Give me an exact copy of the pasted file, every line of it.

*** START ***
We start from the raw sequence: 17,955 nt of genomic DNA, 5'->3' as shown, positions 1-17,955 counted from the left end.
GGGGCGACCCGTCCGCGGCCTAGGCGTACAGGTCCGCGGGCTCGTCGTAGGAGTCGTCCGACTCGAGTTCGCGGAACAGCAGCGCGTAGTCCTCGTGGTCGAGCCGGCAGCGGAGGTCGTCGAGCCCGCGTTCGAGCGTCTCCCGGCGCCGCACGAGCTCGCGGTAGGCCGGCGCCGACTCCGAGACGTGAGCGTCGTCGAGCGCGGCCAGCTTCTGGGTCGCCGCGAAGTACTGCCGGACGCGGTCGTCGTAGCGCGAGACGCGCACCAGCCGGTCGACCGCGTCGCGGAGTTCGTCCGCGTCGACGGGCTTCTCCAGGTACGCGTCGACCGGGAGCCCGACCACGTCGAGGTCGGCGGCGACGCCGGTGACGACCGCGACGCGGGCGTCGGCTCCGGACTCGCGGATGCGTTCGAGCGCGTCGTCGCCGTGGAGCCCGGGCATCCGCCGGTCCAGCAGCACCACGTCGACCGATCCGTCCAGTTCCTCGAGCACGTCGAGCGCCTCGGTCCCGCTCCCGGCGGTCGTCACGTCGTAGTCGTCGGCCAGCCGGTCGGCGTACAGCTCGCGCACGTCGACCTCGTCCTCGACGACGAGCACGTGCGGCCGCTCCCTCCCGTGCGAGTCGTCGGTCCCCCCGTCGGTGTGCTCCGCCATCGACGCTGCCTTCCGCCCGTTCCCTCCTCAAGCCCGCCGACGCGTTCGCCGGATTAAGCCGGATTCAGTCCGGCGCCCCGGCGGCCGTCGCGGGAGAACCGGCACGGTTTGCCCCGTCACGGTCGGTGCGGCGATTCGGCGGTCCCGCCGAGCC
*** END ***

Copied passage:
We start from the raw sequence: 17,955 nt of genomic DNA, 5'->3' as shown, positions 1-17,955 counted from the left end.
GGGGCGACCCGTCCGCGGCCTAGGCGTACAGGTCCGCGGGCTCGTCGTAGGAGTCGTCCGACTCGAGTTCGCGGAACAGCAGCGCGTAGTCCTCGTGGTCGAGCCGGCAGCGGAGGTCGTCGAGCCCGCGTTCGAGCGTCTCCCGGCGCCGCACGAGCTCGCGGTAGGCCGGCGCCGACTCCGAGACGTGAGCGTCGTCGAGCGCGGCCAGCTTCTGGGTCGCCGCGAAGTACTGCCGGACGCGGTCGTCGTAGCGCGAGACGCGCACCAGCCGGTCGACCGCGTCGCGGAGTTCGTCCGCGTCGACGGGCTTCTCCAGGTACGCGTCGACCGGGAGCCCGACCACGTCGAGGTCGGCGGCGACGCCGGTGACGACCGCGACGCGGGCGTCGGCTCCGGACTCGCGGATGCGTTCGAGCGCGTCGTCGCCGTGGAGCCCGGGCATCCGCCGGTCCAGCAGCACCACGTCGACCGATCCGTCCAGTTCCTCGAGCACGTCGAGCGCCTCGGTCCCGCTCCCGGCGGTCGTCACGTCGTAGTCGTCGGCCAGCCGGTCGGCGTACAGCTCGCGCACGTCGACCTCGTCCTCGACGACGAGCACGTGCGGCCGCTCCCTCCCGTGCGAGTCGTCGGTCCCCCCGTCGGTGTGCTCCGCCATCGACGCTGCCTTCCGCCCGTTCCCTCCTCAAGCCCGCCGACGCGTTCGCCGGATTAAGCCGGATTCAGTCCGGCGCCCCGGCGGCCGTCGCGGGAGAACCGGCACGGTTTGCCCCGTCACGGTCGGTGCGGCGATTCGGCGGTCCCGCCGAGCC